In the last few years, Iranian popular cinema has become a bastion of civil opposition with a number of cheeky comedies. A new film, "The Outcasts" by Masud Dehnamaki, takes a particularly sensitive issue as the butt of its jokes: the Iran-Iraq war. By Amin Farzanefar
Following the sensational success of the divorce comedy "Atash Bas" comes another blockbuster which is breaking all the records in Iran: "Ekhrajiha" – "The Outcasts."
The film tells the story of Majid, fresh out of prison, as he returns to his neighbourhood pretending to have just come back from the pilgrimage to Mecca. As a "Hajji" he hopes to make an impression on Narges, the woman he is courting.
Rascals in the fight against Saddam Hussein's army
The deception is found out and, to make things worse, Majid's rival for Narges's affections volunteers for the front. Majid has no choice: he has to join a rag-tag troop on its way to defend the sacred soil of Iran from the Iraqi onslaught in the first Gulf war.
But already in the recruitment office there are problems matching the sacredness of the task with the people who are supposed to be carrying it out. Majid's troop is a band of hash-smoking, hard-swearing gamblers who ignore the proper times for prayers—good-for-nothings at the front.
This insult to the Iranian cult of the martyr is all the more surprising when one knows who the director of the film is. The journalist Masud Dehnamaki himself fought at the front, saw active service during the fierce battles for the Southern Iranian port city of Khoramshahr, and has been an enthusiastic supporter of the Islamic Republic.
It is true that the dissident film maker Mohsen Makhmalbaf was once a party propagandist, and it is even true that Kamal Tabrizi, the director of the cheeky mullah-comedy "Marmulak," has made war films in the past.
The director on the far right
But Dehnamaki is the publisher of a series of ultra-conservative magazines, and is a central figure in the "Ansar e-Hesbollah," an organisation of violent ultra-hardliners loyal to the revolutionary leader, Ayatollah Khamenei. He has also used the "Basiji," a paramilitary volunteer force, to threaten dissident artists and writers.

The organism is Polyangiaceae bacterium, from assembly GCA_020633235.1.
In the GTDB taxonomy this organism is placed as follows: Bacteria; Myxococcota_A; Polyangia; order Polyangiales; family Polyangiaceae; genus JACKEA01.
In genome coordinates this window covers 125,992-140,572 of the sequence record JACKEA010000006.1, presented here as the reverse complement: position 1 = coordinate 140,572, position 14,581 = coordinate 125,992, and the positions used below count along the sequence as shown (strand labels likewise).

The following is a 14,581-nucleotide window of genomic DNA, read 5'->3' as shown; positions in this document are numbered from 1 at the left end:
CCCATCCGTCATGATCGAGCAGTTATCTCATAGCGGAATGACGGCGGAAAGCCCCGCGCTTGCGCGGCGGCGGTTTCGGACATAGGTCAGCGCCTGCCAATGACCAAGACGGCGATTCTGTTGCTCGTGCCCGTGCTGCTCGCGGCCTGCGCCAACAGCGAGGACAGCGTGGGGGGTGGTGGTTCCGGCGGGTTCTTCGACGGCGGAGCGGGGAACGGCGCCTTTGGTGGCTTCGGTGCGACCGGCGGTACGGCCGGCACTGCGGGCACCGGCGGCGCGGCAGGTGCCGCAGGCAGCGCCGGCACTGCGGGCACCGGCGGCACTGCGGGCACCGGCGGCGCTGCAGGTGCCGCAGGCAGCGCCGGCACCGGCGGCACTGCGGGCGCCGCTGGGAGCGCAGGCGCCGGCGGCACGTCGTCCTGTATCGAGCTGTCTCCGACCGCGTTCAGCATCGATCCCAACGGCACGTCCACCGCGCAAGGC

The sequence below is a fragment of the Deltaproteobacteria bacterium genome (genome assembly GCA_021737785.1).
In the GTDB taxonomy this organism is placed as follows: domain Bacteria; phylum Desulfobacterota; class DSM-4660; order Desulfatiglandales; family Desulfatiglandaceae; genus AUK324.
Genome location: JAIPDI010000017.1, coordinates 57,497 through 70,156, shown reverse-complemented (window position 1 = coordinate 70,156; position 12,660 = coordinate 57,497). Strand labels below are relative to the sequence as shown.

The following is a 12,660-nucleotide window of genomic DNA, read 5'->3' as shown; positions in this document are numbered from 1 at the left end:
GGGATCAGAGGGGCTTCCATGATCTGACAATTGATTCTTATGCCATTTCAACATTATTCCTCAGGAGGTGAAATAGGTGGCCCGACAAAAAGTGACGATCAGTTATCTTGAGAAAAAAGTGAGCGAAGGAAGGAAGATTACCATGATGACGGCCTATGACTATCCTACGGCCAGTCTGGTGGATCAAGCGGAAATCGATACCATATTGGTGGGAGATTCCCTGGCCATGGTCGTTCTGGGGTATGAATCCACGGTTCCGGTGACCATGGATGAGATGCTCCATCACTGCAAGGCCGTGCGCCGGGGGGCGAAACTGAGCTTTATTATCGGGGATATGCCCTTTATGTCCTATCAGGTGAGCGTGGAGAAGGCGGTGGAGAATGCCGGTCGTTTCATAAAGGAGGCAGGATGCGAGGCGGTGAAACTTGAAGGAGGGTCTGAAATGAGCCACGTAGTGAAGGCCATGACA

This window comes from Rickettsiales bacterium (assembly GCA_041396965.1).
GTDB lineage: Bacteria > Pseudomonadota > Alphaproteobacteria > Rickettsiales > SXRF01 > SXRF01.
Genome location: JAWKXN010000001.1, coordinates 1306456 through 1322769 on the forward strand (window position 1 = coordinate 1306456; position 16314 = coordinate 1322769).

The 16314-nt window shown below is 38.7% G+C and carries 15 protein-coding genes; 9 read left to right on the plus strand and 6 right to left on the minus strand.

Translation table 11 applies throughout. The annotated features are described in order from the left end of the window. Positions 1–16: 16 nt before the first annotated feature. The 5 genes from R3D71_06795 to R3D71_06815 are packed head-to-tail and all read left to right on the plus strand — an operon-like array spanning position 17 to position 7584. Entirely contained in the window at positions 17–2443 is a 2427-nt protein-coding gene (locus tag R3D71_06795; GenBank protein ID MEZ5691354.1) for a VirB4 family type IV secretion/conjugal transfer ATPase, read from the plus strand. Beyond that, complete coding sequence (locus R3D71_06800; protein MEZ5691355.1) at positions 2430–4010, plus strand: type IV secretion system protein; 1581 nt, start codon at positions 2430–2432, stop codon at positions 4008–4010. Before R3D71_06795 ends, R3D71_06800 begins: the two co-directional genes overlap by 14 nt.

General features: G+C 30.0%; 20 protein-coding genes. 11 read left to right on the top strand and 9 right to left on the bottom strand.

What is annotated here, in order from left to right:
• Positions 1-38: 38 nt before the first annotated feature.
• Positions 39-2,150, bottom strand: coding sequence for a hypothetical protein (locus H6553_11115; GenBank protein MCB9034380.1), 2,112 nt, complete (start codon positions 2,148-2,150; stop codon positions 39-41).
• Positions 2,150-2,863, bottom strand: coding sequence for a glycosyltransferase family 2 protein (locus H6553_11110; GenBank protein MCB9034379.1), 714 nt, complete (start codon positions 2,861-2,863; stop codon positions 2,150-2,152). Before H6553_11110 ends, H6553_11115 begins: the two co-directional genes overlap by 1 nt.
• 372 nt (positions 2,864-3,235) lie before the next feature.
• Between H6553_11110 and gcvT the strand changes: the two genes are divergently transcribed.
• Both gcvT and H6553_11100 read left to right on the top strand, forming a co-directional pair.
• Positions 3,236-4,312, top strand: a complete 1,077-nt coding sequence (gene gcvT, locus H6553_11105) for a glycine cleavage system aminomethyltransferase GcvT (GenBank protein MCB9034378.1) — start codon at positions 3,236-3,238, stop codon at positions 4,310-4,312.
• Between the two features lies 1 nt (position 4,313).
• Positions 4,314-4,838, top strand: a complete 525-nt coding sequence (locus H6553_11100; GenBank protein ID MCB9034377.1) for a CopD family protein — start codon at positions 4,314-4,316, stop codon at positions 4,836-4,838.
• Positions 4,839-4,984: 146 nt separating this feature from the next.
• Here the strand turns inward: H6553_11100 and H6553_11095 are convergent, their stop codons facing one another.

These thugs were involved in the bloody crushing of student unrest in 1999 – and they seem to have had something to do with a plot to murder Said Hajarian, an adviser to the then president Mohamad Khatami.
So when Dehnamaki criticises, he does so from the far right wing: he attacks the relaxation of social standards under Ayatollah Rafsanjani and, even more, under President Khatami, and he understands the process of reform as a consequence of decadence, westernisation, espionage and cultural imperialism.
All the same, his documentary film "Faqr wa Fahsha" ("Poverty and Prostitution") drew attention for the first time to the taboo topic of prostitution. In order to make the film, Dehnamaki had to gain the trust of the poor and the prostitutes, and that meant he had to trim his beard and wear western t-shirts.
It seems as if he became aware that everything has become much worse under the current "scandal president." So it seem consistent that he is now tempted to distance himself publicly from the "sins of his youth."
Subtle propaganda masquerading as comedy?
So, against this background, is his joky film "Ekhrajiha" to be seen as a bold move of a reformed fundamentalist, or as a particularly subtle form of propaganda?
"The Outcasts" – like many Hollywood "anti-war" films, by the way – is a wolf in sheep's clothing: it starts from a harmless situation and appears to be critical of the system, but as it goes on it pulls the noose ever tighter.
The minor character of the Ayatollah has an interesting role in the plot – clerics do not have much of a reputation among city dwellers in Iran, and they are regarded as corrupt figures who have profited from the political system.
But in the film this representative of the state is set against a fundamentalist so rigid that, compared to him, everyone else seems like a moderate: while the fundamentalist Hisbollah fanatic wants to stop Majid from enjoying the sacred duty of going to the front, the Ayatollah wants to give everybody a chance: sweet and fitting is it to die for the fatherland.
The star producer Habibollah Kasesaz says straight out that he wants to use "The Outcasts" to boost the "Defa-ye Moghadass" genre – films about the Iran-Iraq war are now being given special financial assistance.
If that is the case, one could see Dehnamaki's work as a transition between the wave of cheeky comedies and a new ideological cinema.
Blood and soil
The reason for the surprising – for some, shocking – success of "The Outcasts" may lie in its "storm of film and dramatic effects," or in its all-star cast including Mohammad-Reza Forutan, Akbar Abdi and the up-and-coming Amin Hayayee, or in the slapstick humour which runs all the way through.
There is also the witty realism with which Dehnamaki portrays local detail, such as the "Jahelis," typical figures of the Teheran suburbs who once had a genre all their own, but who have long disappeared from Teheran cinema.
But they are not there for long in "Ekhrajiha" either: after the layabouts have been brought into line, the film ends unexpectedly. Majid and his friends die as martyrs and are bombed into paradise. The closing music is full of pathos, ending a story which began so lightly.
© Qantara.de 2007
Translated from the German by Michael Lawton